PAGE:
Sunny skies and a hot but breezy day greeted thousands who attended the opening day of the 78th annual Sonoma County Fair, this year bearing the theme “Peace, Love and Fair.”
Organizers said there were long lines at 11 a.m. when the fair officially opened and crowds entered to the sight of a metal sculpture spelling L-O-V-E. After that, there are abundant choices.
One path might take you past vendors selling food ranging from corn dogs to Froot Loops popcorn, mac-and-cheese-stuffed burgers, funnel cakes and fried alligator. Or you can take your pick among lawn ornaments, house plants, henna tattoos and face-painting booths.
Another route goes through a cornucopia of carnival rides, like Pharaoh’s Fury or the traditional Ferris wheel.
Yet another will lead you to art exhibits, the garden show, livestock events, musical performances, dog races and a petting zoo.
Or, like Sophia Singer, you could be kissed by a sea lion.
“It was fun and exciting,” said the 11-year-old Petaluma elementary school student, who posed for a photo and got a peck on the cheek from the marine mammal. “It was a little bit slimy and scratchy. But pretty great.”
The sea lion show was a hit Thursday, drawing crowds of squealing children and awed adults who cheered as the sea lions performed to musical numbers. It was a return engagement for the show, which first appeared at the fair in 2003.
Back then, a young Santa Rosa High School student from Occidental named Sophie Darling was dreaming of being a marine biologist. Now Darling, 28, is the supervising trainer of the same show and was thrilled to bring it back home.
“I hoped we would come back to Sonoma,” Darling said of the show, which is put on by SLEWTHS — Science Learning and Education With The Help of Sea Lions.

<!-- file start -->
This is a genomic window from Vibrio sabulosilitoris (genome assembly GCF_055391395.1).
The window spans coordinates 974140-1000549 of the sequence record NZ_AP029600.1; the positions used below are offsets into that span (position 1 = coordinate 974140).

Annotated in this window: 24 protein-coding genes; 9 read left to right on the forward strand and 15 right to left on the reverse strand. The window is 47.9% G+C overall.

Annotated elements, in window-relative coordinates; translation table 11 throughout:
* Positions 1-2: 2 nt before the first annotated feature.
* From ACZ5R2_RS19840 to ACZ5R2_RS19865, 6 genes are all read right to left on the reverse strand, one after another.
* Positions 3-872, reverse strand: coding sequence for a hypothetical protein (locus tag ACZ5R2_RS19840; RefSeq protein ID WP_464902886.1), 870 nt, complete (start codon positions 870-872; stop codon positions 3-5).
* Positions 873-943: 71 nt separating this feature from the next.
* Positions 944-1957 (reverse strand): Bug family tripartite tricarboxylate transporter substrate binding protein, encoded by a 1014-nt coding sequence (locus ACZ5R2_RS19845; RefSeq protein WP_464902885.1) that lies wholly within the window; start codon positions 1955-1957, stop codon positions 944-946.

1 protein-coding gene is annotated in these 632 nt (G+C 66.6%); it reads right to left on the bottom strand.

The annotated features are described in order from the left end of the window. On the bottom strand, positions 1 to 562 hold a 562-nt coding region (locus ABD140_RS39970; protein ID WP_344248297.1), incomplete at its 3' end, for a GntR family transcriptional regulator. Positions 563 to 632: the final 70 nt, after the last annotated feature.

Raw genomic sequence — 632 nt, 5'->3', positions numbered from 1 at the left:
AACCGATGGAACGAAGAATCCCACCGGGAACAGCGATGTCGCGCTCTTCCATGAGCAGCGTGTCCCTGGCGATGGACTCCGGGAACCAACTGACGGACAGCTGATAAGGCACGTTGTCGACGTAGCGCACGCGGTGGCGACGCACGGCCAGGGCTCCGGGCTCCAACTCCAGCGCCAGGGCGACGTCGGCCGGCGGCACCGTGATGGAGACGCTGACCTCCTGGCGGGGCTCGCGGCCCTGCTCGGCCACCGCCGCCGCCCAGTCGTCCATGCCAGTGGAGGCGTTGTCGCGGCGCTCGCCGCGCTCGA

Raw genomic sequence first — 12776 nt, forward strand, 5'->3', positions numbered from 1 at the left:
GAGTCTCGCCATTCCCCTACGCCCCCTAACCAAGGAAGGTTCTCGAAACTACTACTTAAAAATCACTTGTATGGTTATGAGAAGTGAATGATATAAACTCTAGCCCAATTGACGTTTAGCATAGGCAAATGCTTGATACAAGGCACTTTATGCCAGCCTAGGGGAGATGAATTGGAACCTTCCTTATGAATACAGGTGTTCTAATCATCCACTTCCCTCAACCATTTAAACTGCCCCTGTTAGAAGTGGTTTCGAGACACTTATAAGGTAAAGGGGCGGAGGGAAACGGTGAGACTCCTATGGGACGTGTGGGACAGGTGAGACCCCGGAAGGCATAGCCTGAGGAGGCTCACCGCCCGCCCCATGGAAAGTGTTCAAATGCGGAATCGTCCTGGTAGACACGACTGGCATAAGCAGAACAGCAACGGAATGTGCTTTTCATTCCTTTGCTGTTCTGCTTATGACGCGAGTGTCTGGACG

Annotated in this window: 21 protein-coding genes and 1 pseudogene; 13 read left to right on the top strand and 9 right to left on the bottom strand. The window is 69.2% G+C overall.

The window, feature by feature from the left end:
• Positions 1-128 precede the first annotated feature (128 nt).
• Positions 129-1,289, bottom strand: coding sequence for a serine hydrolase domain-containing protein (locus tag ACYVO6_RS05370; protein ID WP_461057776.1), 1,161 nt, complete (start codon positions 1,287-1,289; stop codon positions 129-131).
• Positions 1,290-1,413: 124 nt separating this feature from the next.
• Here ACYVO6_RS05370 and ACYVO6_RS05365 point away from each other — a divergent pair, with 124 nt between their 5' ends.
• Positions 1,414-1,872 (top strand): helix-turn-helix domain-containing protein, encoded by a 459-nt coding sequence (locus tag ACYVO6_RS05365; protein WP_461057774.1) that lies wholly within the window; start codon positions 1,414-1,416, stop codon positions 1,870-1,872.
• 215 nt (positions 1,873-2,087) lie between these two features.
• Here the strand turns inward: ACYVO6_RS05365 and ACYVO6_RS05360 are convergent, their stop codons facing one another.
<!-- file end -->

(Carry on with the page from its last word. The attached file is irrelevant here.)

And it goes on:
Lissa Provost’s youngest daughter, Winne, who at 8 has told her mom she aspires to work with animals, might one day follow in Darling’s footsteps.
“She wants to be a trainer of orcas and dolphins and sea lions,” said Provost, who brought another daughter, Eleanor, 13, to opening day.
Both seemed delighted to be near the sea mammals. “We’ve all looked forward to the fair,” Provost said.
All four of Provost’s daughters entered projects into art exhibits and competitions featured throughout the fair. Eldest daughter Abigail, 15, created a Barbie doll from scratch, which was on display in the junior art exhibit.
But, as they have for nearly eight decades, farm animals took center stage the first day, with competitors from 4-H and Future Farmers of America showing pigs, sheep, lambs and other livestock in a variety of divisions.
Santa Rosa residents Stacy and Nobby Clark beamed as their two sons — Owen, 13, and Alister, 9 — won ribbons for their lambs.
“It’s really a lot of fun,” said Owen Clark, standing next to his black lamb that was nuzzling his hand. “I’ve made a lot of friends doing this.”
On Thursday, which was free to seniors, there were not many long lines at rides or food vendors. Organizers said they expected bigger crowds today, which is free for children 12 and under, and throughout the weekend as horse racing and other events get underway.